Duke of Edinburgh – Bronze Practice Adventurous Journey

Duke of Edinburgh – Bronze Practice Adventurous Journey

In preparation for their assessed Bronze Adventurous Journey, Year 9 and 10 Duke of Edinburgh students set out on Friday 9th February on their practice expedition to the Kiulu Valley.

A 16km hike through beautiful countryside along the Kiulu River (including a number of thrilling rope bridge crossings!) lay in store, followed by an overnight stay at ‘Zip Borneo – The Adventure Centre’, with a final 8km leg of walking to come on Saturday.  All in all a challenging test of students’ navigation and teamwork skills – made all the harder by the weight of the bags on their backs!

The first day saw a number of blisters, heavy bags and scorching heat take their toll, as the groups spread out on their journey, all coming through checkpoints at different times, but Duke of Edinburgh expeditions are not designed to be a race; rather a test of walking at a steady pace from A to B using critical navigational decisions on the route. None of the groups disappointed with this, with all eventually coming into camp in decent time and good spirits.

Nothing is more welcome after a long hike than a nice bit of food and a cosy bed, and to this end, all teams produced ‘nutritious’ (carbs and carbs!) meals to aid their recovery and prepare them for another hot day on Saturday, and pitched sturdy tents for their night of sleep next to the Kiulu River. When it came to lights-out, the site was silent, save a few snores; a sure sign of a day of hard walking!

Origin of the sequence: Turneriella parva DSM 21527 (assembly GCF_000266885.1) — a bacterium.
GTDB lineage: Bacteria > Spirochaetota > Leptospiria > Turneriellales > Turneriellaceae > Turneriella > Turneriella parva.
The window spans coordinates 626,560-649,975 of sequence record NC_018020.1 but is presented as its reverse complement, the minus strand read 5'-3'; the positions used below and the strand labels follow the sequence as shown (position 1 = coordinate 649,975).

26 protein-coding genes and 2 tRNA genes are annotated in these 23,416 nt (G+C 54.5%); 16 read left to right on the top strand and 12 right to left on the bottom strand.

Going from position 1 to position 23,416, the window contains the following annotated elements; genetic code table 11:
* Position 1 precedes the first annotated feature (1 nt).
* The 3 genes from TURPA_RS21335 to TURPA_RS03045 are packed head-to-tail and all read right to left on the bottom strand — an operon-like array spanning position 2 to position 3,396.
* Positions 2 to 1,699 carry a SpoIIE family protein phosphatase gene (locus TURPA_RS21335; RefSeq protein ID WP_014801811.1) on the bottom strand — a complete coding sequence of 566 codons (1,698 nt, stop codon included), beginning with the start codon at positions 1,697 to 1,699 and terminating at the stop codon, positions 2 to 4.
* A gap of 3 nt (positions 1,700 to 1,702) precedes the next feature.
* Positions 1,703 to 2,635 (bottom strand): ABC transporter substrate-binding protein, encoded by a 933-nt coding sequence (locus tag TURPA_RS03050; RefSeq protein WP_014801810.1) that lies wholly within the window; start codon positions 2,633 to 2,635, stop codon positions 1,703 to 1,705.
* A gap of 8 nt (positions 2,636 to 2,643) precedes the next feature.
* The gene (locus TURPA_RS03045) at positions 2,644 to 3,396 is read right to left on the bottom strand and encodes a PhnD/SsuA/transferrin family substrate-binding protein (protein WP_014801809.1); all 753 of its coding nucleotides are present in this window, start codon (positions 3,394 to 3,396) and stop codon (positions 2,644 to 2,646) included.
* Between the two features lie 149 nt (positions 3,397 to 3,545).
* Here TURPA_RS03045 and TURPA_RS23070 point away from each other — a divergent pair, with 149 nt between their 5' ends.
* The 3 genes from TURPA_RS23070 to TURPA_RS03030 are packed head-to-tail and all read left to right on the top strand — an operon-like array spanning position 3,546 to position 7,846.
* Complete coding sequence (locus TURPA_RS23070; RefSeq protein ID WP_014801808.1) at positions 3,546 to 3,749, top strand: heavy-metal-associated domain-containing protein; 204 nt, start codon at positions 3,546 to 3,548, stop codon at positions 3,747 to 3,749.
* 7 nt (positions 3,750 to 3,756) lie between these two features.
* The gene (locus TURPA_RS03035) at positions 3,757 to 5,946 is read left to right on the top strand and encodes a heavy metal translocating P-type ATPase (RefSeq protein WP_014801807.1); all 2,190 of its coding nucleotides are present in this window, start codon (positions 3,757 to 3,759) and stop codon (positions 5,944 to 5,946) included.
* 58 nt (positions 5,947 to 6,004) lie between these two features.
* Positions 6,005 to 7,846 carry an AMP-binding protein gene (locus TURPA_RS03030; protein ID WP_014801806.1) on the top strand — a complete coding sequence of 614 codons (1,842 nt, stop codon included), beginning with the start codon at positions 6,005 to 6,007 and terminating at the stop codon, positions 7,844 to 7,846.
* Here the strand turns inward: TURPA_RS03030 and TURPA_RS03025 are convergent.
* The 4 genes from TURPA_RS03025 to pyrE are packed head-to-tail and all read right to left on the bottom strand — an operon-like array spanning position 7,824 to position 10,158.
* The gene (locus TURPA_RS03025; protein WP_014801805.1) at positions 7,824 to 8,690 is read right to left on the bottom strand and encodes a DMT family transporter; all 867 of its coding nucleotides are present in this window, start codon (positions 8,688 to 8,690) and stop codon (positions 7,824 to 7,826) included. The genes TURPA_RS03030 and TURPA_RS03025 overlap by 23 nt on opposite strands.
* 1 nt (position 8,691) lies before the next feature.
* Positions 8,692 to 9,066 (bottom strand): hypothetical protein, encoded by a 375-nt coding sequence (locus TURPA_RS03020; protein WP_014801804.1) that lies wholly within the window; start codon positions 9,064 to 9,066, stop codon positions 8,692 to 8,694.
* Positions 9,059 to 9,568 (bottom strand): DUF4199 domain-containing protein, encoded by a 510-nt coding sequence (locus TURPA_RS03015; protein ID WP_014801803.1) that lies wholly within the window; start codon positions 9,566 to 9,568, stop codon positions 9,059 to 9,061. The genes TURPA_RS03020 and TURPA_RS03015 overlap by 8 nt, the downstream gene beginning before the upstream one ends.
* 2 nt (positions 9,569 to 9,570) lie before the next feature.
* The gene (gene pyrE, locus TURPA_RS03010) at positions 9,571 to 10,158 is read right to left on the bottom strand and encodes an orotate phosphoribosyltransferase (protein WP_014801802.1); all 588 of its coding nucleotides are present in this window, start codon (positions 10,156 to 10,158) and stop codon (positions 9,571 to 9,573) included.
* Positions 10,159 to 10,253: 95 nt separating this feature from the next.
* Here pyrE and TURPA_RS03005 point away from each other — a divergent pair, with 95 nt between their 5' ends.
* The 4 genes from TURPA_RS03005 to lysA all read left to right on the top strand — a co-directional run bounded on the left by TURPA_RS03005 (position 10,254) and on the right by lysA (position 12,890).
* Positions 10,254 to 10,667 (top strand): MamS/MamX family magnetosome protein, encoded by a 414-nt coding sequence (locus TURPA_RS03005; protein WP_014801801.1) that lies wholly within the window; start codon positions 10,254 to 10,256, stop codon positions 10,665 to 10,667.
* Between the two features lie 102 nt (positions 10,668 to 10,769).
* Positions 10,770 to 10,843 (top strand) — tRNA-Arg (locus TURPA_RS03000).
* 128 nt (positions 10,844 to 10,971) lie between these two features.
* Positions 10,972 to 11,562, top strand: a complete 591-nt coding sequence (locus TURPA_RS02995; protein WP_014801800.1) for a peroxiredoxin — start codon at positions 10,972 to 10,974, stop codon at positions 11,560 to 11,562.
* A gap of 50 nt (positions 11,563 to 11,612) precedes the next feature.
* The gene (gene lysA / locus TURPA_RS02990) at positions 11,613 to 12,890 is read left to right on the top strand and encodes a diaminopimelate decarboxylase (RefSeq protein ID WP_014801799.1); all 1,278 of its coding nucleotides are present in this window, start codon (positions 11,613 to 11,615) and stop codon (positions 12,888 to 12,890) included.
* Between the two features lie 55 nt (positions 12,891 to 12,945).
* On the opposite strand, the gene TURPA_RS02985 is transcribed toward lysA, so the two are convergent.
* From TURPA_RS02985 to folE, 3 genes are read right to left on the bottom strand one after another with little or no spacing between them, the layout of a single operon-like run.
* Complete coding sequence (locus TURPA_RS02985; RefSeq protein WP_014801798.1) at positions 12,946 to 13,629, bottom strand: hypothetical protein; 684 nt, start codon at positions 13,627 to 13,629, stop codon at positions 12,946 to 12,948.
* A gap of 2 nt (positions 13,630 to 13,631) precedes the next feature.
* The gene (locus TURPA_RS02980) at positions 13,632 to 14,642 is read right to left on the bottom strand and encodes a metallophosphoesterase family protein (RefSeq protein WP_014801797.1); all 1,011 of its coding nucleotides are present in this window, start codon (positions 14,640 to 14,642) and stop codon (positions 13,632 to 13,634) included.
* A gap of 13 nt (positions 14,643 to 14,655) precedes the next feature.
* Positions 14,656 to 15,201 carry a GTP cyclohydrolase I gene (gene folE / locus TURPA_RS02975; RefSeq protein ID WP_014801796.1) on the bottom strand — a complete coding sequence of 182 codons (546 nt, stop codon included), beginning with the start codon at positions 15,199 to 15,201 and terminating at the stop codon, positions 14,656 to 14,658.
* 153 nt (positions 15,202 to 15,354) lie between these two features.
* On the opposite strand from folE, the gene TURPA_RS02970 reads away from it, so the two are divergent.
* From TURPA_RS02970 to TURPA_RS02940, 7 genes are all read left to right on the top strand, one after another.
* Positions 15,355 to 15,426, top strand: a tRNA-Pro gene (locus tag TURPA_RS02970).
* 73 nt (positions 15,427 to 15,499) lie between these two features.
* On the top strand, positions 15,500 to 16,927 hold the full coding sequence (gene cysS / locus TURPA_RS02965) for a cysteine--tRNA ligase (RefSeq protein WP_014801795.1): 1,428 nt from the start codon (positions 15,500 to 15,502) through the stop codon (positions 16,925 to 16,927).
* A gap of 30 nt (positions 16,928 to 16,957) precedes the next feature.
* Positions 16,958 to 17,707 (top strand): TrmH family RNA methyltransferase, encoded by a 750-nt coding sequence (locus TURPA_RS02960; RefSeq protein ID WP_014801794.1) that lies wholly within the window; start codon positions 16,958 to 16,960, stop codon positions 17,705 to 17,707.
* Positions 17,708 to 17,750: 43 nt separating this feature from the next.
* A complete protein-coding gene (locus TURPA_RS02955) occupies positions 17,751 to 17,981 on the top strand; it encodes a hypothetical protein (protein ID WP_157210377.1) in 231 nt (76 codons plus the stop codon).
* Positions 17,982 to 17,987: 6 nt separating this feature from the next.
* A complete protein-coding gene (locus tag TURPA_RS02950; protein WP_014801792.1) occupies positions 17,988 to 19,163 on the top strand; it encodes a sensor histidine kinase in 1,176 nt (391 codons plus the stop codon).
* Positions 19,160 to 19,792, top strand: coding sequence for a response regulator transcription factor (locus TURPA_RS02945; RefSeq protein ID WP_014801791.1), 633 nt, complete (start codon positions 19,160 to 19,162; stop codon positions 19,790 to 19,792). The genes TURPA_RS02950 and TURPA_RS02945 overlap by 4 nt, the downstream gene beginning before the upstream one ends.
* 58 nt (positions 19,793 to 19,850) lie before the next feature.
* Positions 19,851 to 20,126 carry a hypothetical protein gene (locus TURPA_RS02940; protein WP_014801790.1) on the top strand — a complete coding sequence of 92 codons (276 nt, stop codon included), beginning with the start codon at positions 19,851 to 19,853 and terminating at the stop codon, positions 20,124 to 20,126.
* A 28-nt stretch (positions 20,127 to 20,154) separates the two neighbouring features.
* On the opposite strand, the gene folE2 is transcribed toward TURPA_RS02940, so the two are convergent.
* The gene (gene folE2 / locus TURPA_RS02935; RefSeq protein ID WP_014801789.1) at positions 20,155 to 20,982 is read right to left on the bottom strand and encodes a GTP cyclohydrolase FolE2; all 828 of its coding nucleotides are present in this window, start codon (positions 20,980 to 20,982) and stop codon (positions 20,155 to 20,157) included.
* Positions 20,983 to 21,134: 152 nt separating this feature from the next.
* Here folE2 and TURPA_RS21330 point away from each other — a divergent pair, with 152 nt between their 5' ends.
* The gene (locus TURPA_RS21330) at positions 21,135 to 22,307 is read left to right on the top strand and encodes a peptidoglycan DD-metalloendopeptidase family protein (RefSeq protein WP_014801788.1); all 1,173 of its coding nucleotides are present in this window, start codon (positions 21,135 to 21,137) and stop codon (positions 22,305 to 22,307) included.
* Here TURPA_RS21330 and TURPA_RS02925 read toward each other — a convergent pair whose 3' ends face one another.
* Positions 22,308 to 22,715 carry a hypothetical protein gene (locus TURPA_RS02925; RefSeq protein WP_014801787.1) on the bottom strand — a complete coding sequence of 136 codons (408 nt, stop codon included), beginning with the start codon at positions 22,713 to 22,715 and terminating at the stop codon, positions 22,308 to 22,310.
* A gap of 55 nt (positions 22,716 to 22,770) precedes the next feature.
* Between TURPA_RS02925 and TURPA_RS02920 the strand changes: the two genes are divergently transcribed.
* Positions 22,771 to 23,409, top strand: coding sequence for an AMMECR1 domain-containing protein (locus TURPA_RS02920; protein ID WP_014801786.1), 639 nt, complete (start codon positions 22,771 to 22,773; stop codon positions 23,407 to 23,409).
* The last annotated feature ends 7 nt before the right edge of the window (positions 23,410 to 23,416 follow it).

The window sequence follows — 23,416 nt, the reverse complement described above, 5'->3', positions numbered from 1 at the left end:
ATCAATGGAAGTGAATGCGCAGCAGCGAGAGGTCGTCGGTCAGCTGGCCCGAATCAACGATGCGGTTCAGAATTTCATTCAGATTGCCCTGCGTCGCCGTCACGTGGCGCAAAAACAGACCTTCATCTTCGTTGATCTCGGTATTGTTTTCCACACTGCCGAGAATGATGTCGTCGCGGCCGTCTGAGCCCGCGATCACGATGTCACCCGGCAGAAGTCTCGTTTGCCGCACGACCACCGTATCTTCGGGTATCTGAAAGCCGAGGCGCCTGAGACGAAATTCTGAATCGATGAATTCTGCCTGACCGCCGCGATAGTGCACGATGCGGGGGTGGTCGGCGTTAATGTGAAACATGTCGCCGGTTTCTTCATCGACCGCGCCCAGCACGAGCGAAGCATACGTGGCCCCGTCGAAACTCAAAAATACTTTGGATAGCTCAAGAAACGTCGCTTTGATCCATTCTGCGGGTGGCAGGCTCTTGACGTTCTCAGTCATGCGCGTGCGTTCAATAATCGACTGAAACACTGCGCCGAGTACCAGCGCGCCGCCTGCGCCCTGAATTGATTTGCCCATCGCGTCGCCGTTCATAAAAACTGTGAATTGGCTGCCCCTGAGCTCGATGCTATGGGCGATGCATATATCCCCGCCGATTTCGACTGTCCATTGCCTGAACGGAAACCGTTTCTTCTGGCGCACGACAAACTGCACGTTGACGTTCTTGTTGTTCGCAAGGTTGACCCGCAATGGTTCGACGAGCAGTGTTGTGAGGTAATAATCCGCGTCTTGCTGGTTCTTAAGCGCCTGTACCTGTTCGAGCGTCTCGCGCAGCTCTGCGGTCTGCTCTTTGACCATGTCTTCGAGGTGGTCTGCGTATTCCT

On Saturday morning, as part of their purpose work, all students were invited to take part in activities such as Zip-Lining across the river, Wall Climbing, Abseiling and High Ropes; a lovely way to start the second day!  Once this was completed, however, there remained one final task: walk another 8km in the sweltering heat…

Day Two’s walk saw students work far more efficiently and effectively in their teams, and all groups were seen to have read their maps and route-cards far more thoroughly, the result being that all groups got to the finish point in Tamparuli either ahead of or bang on schedule! A job well done!

Duke of Edinburgh Adventurous Journeys serve to educate students in common sense navigation and mindful exploration of the environment, along with campcraft skills which will stand all participants in great stead not only on their CV, but also in future life and travels.  Every skill learnt here is invaluable.

A huge well done to all students involved, and also enormous thanks to the teachers who have worked hard with the groups since the beginning of the school year, and who gave up their weekend to walk with and assist the students on their adventure: Ms Tully, Mrs Colbeck, Mr Crewdson, Mr Withers, Mr Walker (for providing invaluable support in his truck at checkpoints/water stops) and finally to Duke of Edinburgh leader Ms McNutt for arranging and organising such a fantastic experience for the students.

Next-up – the real thing.  Bronze Adventurous Journey! Bring it on!